I don't think this goes far enough, because in order to work it would have to be acknowledged by all richer parents (and do you really think most rich parents give a fuck?). This is another case where it becomes sort of an in-joke, but it's a really gross in-joke when you think about it.
Ugh, there's almost kind of a "The Secret" thing going on too, isn't there? Like if you just wish hard enough you can magically get the things you want just poofed to your house. When I was a kid and my parents were going through a rough layoff Santa was my emotional backup, which of course turned out to be a source of hope that never came through. It was probably extra painful for my parents, too, who got to hear me say naive shit like "well... maybe I'll get it from Santa" if something I really wanted was too expensive for them to get for me. I sometimes wonder how many times they got more expensive gifts from relatives to label as "from Santa" in order to keep up this ruse.
You're obligating both adults and children to lie about something ridiculous to your children.
When the subject of Santa comes up with a child, I wind up changing the subject as soon as possible. I hate lying to children, especially over something I know has the potential to give them so much trauma and do so much bad to them, so avoiding the subject like the plague is the only way I can deal with it without just blowing the lid off the whole thing for them (I won't... in addition to the social ostracism I'd probably experience, that would probably be even more traumatic). The point is, I really fucking hate it.
I hate it doubly worse as a religious minority. Religious minority adults having to keep up some total bullshit around other people's kids and religious minority children having to keep up lies with their peers is just one of many ways Christian exceptionalism is solidified in this culture. Christians are never obligated to pretend to believe in other religions' Gods or practices, so why are we?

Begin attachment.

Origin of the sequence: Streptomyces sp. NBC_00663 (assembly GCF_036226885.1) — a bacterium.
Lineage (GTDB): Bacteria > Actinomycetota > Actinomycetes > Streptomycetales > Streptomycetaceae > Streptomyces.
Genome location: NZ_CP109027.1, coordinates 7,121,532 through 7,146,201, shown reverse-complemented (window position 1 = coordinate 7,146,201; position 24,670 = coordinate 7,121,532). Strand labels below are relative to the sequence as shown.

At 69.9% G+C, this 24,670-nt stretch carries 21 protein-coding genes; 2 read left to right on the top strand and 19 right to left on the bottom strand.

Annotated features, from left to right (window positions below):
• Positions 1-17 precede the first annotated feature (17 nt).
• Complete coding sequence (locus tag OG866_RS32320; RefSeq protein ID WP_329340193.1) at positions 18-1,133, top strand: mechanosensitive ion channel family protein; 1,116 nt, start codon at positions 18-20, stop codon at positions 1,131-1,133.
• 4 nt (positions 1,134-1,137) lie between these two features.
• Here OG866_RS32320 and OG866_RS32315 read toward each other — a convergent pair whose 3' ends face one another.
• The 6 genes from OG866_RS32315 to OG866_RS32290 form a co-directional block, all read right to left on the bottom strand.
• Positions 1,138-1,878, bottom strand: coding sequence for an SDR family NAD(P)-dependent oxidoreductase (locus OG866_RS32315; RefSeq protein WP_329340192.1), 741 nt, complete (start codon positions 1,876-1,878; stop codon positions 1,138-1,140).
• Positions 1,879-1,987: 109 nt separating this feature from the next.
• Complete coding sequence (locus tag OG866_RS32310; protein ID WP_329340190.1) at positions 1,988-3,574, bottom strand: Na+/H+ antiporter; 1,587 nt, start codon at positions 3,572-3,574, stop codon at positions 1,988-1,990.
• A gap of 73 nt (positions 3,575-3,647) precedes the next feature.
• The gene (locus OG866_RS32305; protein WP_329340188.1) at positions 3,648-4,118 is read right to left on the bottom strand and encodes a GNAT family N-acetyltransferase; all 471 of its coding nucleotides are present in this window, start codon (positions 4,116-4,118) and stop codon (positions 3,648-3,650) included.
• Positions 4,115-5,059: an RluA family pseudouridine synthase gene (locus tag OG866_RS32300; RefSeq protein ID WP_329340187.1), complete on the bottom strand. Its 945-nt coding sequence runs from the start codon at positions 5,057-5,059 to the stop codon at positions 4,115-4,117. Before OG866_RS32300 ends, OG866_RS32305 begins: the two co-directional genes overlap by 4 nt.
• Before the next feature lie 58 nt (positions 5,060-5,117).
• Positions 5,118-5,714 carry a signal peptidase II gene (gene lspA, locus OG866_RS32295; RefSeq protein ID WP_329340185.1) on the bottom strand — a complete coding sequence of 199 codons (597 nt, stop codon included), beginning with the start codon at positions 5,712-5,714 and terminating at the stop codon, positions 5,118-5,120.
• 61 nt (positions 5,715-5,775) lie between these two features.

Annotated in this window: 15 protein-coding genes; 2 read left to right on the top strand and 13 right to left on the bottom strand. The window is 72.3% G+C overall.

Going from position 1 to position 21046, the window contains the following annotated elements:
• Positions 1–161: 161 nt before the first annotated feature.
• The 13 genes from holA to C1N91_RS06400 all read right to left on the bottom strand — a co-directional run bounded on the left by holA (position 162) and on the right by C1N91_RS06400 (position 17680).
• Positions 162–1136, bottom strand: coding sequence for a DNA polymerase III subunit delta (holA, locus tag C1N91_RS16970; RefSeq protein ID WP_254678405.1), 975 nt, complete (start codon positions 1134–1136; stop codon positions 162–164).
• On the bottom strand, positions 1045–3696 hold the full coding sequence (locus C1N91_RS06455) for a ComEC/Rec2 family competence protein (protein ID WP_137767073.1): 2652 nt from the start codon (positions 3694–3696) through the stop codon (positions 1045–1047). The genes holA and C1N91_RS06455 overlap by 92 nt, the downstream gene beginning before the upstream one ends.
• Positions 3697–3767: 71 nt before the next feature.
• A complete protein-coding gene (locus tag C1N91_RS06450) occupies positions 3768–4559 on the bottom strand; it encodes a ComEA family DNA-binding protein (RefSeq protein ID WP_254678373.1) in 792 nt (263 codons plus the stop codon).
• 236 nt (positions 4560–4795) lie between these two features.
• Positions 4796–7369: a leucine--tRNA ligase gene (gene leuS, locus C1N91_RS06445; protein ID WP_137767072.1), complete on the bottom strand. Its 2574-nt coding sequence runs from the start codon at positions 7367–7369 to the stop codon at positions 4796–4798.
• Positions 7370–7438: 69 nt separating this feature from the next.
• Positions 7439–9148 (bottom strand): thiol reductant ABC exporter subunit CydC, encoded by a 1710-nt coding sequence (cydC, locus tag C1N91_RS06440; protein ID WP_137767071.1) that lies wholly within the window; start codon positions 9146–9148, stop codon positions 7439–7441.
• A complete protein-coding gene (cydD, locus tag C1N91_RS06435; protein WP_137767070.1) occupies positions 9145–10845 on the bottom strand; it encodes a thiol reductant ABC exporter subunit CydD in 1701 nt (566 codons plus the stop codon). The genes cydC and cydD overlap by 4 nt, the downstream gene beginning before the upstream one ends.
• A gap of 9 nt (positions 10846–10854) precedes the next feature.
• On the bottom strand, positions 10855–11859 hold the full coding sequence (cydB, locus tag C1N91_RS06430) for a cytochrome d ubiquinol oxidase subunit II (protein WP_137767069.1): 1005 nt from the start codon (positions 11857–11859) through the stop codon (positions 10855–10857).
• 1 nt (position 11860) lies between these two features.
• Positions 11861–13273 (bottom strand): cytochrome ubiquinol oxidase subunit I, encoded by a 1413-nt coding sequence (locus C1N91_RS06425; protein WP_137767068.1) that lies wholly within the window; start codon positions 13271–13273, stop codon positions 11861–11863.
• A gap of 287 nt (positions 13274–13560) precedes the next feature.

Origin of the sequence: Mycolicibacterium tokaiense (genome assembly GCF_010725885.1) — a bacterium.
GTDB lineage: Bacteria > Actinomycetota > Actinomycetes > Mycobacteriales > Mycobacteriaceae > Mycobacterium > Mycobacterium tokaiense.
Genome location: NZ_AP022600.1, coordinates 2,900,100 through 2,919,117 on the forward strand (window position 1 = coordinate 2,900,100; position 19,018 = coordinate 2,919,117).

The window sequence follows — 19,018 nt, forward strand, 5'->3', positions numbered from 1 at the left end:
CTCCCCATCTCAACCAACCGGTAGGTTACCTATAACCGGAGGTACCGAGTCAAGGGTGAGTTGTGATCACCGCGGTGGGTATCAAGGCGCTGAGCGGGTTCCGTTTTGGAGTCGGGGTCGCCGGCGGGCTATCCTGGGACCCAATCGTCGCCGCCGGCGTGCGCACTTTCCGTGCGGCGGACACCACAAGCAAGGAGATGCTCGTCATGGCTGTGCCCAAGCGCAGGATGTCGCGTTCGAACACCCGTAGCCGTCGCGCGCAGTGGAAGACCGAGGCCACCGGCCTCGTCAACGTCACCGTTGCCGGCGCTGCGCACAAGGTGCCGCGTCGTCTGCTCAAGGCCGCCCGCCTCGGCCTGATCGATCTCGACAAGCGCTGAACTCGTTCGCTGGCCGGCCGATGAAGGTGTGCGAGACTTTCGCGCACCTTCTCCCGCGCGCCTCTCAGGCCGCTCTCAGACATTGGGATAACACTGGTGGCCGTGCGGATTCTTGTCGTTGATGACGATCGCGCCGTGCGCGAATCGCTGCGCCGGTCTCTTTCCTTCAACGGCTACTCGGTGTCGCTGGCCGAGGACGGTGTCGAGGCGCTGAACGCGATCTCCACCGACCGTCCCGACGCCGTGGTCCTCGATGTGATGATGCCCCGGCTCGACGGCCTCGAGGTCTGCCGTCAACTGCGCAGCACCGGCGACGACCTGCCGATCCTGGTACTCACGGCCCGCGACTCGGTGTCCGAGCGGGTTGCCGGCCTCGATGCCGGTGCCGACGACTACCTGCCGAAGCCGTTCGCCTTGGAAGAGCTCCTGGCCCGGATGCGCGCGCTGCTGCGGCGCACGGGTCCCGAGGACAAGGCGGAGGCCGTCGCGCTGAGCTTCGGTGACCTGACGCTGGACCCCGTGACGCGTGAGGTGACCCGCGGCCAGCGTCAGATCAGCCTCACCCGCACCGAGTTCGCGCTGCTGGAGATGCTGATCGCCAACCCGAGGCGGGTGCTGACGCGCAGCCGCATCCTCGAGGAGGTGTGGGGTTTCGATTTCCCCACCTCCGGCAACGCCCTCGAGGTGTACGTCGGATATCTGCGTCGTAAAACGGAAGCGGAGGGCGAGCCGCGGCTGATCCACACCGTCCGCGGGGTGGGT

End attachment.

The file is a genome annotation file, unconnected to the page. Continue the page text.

The whole idea of Santa is dystopian and horrifying.
There's a semi-joke out there that Santa Claus is preparing children for living in a surveillance state. I don't actually think that's a bad argument. I'm not going to go into this in-depth, but seriously... he sees you when you're sleeping? Jesus.
On a personal note, it's really demeaning.
So I mentioned earlier that my parents kind of went all-out, and as I kid I didn't have the understanding of technology to realize that a home video camera could do silly tricks (something I'd use later to film my grandma "disappearing" and create claymation stories). Furthermore, every adult in my life was telling me that Santa Claus and the Easter Bunny were real on some level, and with that much support it just didn't make sense at that age that it wasn't true.
When I was bawling after having learned the truth, my mom said something that stuck with me, mostly because my response was hilarious, but in part because the implications are in retrospect very troubling. This was the exchange:
- Me: (Bawling)
- Mom: "Well, think about it... did you really believe that a giant rabbit came into the house and hid eggs for you to find?"
- Me: "................him too?!"
This is the part that really continues to get to me, that people I trusted to not lie to me about important things not only did lie to me for several years, but acted like I was stupid for having believed them to begin with. Who wants their kid to believe that about themselves?
Finally, this is basically a ten-year non-consensual prank on some of the most vulnerable people.
In the age of the internet, it's easy to believe that now pranks have gone too far, with nonconsensual pranking (people being pulled into a joke--often a cruel one--without their knowledge or consent) being so commonplace that people barely think about it. In the past year I've seen videos or discussions of videos involving people pranking black people into thinking they are being arrested, children into thinking they're being expelled, and furthermore, propagandist fake news (which could on its own level be considered a prank) is partially responsible for a horrible person being elected president. Most of these pranks last a very short period of time. Falling for one can be very embarrassing even if the event itself wasn't ridiculous, and not everyone can handle that.
This is a prank that not only can be traumatic, but lasts a large chunk of a person's life and teaches them a number of really bad lessons. If I ever were to mystically change my mind and have kids, I would not teach this sort of thing to them.